News from Patrick Flynn


There’s an old saw about Anchorage having two seasons: winter and road construction.  Given our record snowfall in April of this year and the number of detours around town this summer, the old saw may be truer than ever!  And while we all understand that cold weather makes construction more difficult thus necessitating all the activity in our warmer months, the side effects can be frustrating – especially noise, an issue I’ve worked on for years.

In many ways our community is paying the price for poor decisions made in the past as industrial areas abut residential ones, rather than having commercial buffers between the two.  This friction becomes worse when the parties involved, especially noise-emitters, fail to recognize the problem and at least try to mitigate their actions.

Other contributing factors include:

  • Increased summer traffic; movements of residents, visitors and freight all peak in the mid-May to mid-September time frame,
  • More open windows; who in Alaska has home air conditioning? and
  • Late-night activities; how often do you see festivals in the park in January?

Noise regulation in Anchorage is handled by the Environmental Services Division of the Department of Health & Human Services.  They are a small staff and their monitoring activities generally are in response to community complaints.  That’s a nice way of saying that if you want their help you’ve got to speak up.  To do so, call 343-4200 or go here.  Keep in mind that you’ll have better luck if you have more information, here’s some suggestions:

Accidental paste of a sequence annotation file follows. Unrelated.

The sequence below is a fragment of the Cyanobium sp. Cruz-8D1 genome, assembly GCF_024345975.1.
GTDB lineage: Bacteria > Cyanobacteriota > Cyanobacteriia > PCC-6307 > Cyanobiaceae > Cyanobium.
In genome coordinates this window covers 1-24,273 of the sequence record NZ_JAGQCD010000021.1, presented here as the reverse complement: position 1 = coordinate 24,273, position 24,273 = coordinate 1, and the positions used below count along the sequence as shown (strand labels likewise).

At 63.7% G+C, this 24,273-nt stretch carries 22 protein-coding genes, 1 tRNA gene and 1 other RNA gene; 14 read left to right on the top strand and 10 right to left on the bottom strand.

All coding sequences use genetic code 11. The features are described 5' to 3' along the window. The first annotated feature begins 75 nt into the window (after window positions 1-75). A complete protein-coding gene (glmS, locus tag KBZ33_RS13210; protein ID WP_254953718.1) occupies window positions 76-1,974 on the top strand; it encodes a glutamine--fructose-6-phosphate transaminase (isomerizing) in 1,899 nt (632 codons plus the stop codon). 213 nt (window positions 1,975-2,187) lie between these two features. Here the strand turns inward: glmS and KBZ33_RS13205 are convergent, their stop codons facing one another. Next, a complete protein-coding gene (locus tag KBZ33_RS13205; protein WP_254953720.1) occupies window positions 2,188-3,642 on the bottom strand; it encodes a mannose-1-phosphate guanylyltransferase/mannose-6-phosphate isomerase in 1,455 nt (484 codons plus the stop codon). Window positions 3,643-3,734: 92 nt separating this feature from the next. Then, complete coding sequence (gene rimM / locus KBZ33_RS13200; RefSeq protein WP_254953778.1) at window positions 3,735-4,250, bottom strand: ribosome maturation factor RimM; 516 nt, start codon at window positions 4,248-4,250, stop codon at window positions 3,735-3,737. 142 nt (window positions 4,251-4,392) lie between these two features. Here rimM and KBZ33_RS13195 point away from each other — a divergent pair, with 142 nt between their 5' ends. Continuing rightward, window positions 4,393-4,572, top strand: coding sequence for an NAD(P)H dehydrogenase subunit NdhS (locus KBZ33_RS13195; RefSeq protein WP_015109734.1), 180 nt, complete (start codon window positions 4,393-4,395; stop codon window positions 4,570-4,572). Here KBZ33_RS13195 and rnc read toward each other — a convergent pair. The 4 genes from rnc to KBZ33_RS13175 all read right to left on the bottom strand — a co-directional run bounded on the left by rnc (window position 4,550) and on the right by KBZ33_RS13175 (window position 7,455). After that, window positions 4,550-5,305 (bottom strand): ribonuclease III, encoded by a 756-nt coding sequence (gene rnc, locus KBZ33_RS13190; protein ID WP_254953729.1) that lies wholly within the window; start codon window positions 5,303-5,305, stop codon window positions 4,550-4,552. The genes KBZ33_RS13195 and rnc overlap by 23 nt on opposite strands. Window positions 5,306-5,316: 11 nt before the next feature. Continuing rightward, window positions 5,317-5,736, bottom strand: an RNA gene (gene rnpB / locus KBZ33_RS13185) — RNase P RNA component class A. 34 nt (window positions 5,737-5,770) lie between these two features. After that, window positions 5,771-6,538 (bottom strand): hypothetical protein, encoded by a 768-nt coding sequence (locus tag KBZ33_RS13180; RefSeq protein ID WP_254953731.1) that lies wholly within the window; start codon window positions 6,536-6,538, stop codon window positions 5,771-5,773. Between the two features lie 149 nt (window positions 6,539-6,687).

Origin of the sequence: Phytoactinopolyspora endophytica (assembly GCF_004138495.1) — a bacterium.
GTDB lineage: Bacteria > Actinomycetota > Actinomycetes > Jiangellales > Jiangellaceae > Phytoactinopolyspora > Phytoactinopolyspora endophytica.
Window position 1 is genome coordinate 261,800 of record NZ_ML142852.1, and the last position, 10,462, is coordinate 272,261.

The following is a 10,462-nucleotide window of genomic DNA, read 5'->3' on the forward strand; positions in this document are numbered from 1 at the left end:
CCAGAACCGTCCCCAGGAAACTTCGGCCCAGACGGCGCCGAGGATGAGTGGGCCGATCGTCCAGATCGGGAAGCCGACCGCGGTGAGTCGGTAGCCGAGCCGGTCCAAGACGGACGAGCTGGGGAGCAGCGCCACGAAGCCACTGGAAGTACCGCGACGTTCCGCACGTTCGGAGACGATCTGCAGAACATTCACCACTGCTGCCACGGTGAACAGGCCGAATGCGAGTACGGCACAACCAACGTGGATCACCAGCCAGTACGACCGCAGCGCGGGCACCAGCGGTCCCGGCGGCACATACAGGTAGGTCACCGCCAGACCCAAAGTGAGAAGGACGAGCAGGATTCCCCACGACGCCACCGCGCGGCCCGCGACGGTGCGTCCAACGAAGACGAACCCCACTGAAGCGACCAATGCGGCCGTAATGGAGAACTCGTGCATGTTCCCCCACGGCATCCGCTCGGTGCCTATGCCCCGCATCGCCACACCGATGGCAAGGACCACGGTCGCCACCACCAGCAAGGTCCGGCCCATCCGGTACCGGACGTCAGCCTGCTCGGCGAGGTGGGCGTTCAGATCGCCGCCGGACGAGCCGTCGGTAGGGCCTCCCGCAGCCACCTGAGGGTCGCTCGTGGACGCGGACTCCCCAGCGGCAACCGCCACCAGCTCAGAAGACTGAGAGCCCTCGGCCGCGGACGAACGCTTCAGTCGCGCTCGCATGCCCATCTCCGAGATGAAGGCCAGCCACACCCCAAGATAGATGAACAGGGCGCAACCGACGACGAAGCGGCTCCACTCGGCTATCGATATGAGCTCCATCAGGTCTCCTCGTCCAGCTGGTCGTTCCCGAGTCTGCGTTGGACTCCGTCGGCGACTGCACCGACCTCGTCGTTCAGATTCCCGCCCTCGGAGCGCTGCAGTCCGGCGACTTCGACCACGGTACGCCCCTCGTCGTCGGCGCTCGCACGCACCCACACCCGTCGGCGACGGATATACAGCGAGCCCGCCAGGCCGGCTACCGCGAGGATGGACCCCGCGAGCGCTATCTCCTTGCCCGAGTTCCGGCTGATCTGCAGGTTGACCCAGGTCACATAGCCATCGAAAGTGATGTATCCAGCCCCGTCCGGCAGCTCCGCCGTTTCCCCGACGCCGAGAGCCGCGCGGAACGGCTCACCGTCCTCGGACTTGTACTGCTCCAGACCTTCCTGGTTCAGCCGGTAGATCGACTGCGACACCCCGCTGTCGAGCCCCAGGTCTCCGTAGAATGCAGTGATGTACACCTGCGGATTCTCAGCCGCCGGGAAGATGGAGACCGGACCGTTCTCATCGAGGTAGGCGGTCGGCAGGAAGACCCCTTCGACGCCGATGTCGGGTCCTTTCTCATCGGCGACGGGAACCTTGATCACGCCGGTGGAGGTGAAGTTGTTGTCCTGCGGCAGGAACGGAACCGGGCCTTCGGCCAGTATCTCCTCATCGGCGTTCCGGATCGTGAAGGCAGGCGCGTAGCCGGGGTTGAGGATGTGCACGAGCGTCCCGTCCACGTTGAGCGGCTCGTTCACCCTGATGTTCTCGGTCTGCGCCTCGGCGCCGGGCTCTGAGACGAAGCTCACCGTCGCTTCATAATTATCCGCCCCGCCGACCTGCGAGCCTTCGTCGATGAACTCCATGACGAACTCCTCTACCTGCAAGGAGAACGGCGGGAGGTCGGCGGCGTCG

• Record the dates, times and sources of excess noise.  Addresses, license plate numbers and other information help enforcement personnel respond.  If they have to set up noise-recording devices they’ll want to know where and when to position them.
  • Call the Anchorage Police Department after hours.  Unless they pre-plan, Environmental Services cannot work outside the Monday to Friday, 8 am to 5 pm schedule.  If APD is unable to respond note that in your log as well.
  • Give them time.  The staff at Environmental Services is limited and they generally achieve better results by working with noise-emitters to induce voluntary compliance.  They’ll issue fines, too, but history proves that to be less effective in the long run.

I’m working with one of the area community councils and some residents who are having difficulty with a local business.  It’s my hope that the business managers will work with the neighborhood to achieve an amicable solution.  In the meantime, I’d like to hear your experiences with noise-related issues.



This contribution was made on Wednesday, 02. July 2008 at 15:24 and was published under the category Neighborhoods. You can follow comments on this entry through the RSS-Feed.

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